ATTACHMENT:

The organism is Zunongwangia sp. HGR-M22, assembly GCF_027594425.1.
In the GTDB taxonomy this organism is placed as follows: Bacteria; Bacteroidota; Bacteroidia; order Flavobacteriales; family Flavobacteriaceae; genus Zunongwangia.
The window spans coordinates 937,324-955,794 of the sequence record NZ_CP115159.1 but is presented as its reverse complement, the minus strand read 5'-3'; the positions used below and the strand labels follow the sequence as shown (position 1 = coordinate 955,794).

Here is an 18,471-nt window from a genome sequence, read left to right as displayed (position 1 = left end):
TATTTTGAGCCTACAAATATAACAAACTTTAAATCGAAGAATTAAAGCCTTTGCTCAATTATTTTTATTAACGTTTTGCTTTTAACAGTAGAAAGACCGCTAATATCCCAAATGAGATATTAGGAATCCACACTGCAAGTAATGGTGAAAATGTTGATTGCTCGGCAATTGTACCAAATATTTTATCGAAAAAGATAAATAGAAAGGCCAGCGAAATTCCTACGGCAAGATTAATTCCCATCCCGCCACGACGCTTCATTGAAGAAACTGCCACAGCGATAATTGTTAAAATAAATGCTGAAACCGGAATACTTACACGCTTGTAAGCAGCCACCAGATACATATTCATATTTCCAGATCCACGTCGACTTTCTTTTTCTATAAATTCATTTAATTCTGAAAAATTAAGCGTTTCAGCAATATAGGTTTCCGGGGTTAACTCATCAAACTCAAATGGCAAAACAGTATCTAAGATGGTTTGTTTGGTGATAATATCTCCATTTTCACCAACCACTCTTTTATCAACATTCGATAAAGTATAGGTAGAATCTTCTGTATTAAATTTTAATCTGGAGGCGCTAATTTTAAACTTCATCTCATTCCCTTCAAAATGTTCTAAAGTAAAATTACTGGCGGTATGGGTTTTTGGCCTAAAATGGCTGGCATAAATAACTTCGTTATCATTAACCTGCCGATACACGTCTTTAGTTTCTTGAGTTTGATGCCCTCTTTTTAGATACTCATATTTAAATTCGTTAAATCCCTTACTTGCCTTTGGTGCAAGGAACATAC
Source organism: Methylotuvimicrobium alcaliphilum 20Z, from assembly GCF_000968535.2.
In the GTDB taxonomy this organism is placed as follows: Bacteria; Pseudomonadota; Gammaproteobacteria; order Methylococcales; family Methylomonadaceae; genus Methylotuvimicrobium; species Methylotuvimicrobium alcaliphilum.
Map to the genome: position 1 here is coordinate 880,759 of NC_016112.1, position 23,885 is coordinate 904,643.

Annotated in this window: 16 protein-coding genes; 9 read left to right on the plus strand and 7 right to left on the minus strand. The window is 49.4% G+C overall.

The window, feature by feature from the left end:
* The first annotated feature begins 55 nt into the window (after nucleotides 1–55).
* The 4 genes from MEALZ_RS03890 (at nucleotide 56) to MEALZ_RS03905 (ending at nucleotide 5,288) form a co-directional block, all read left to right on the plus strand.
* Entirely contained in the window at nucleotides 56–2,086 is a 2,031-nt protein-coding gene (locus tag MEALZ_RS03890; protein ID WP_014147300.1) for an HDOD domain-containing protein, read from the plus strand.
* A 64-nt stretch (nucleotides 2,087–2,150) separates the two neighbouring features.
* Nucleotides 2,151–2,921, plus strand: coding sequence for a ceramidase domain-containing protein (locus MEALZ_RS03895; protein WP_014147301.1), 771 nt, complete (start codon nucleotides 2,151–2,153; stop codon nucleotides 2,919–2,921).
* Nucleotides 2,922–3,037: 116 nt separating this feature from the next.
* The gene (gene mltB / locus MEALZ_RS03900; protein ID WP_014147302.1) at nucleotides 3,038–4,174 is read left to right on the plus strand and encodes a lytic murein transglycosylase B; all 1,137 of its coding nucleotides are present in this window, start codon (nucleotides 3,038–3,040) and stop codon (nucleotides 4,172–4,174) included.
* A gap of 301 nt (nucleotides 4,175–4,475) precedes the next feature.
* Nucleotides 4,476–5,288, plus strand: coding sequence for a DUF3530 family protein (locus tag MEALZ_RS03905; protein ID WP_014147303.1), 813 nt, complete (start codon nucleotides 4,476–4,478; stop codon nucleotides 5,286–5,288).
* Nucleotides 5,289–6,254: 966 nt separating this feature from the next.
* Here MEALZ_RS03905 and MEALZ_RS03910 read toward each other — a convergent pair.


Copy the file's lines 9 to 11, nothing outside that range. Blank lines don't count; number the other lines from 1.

Annotated in this window: 16 protein-coding genes; 9 read left to right on the plus strand and 7 right to left on the minus strand. The window is 49.4% G+C overall.

The window, feature by feature from the left end:
* The first annotated feature begins 55 nt into the window (after nucleotides 1–55).